People who are homeless are being moved out of Bristol hotels and into other types of accommodation as winter approaches amid a second wave of coronavirus.
Around 300 rough sleepers were moved into hotels or hostels under an emergency scheme to keep rough sleepers off the streets during the pandemic.
Three of Bristol’s hotels and two of its hostels were involved in the government-funded scheme, for which councils in England were given £3.2m.
But, for the past few months, Bristol City Council has been phasing out the use of hotels and moving people into other types of accommodation, in line with a change in government direction supported by extra funding for local authorities of £105m.
One of the Bristol hotels stopped providing rooms for homeless people on September 28. Another will do the same on October 31.
Meanwhile, the council has organised for the third hotel to continue to provide rooms for homeless people with complex needs until the end of March next year. And it has negotiated extensions of 12 and 11 months with the two hostels in the scheme, and these will operate as supported housing.
The details were provided in a presentation to scrutiny councillors by housing officials on October 15.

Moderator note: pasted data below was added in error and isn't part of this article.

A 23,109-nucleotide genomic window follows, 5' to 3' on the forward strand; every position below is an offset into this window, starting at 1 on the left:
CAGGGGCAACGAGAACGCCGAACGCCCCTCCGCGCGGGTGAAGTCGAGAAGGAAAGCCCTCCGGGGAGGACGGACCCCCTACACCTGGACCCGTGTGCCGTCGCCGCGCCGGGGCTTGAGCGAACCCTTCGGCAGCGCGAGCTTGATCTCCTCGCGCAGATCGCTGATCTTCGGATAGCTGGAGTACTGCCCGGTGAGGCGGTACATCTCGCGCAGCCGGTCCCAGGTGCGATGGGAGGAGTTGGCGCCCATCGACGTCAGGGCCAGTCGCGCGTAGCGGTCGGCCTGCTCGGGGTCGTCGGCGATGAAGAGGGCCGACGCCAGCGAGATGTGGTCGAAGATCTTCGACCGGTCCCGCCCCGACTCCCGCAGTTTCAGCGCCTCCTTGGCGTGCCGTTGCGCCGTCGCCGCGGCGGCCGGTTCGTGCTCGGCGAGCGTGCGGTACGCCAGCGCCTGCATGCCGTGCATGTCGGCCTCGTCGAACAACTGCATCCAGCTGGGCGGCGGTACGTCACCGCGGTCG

Head of housing options Paul Sylvester said that, wherever possible, people who are not eligible for state funding, such as refused asylum seekers, will also be found alternative accommodation.
“We don’t want anyone to return to the streets,” he said.
Sylvester said the council expected the number of households seeking help with homelessness to continue to rise as Covid takes its toll on people’s employment, mental health and family relationships.
“The funding provided by the government simply isn’t enough,” he said.
But the council has got two “ambitious” multi-agency projects underway to make the most of the money that is available, he said.
The One City Move On project is designed to provide more move-on accommodation so that people can move out of temporary accommodation when they are ready.
And the Change for Good programme aims to change how agencies in the city work together to support people with complex needs, starting with people who are homeless.
Members of the communities scrutiny commission praised the council’s response to the city’s homelessness crisis.
Commission chair, Liberal Democrat councillor Anthony Negus, said: “We’re all very grateful for the way this is being dealt with sensitively.”
Main photo courtesy of Feed the Homeless Bristol
Amanda Cameron is a local democracy reporter for Bristol
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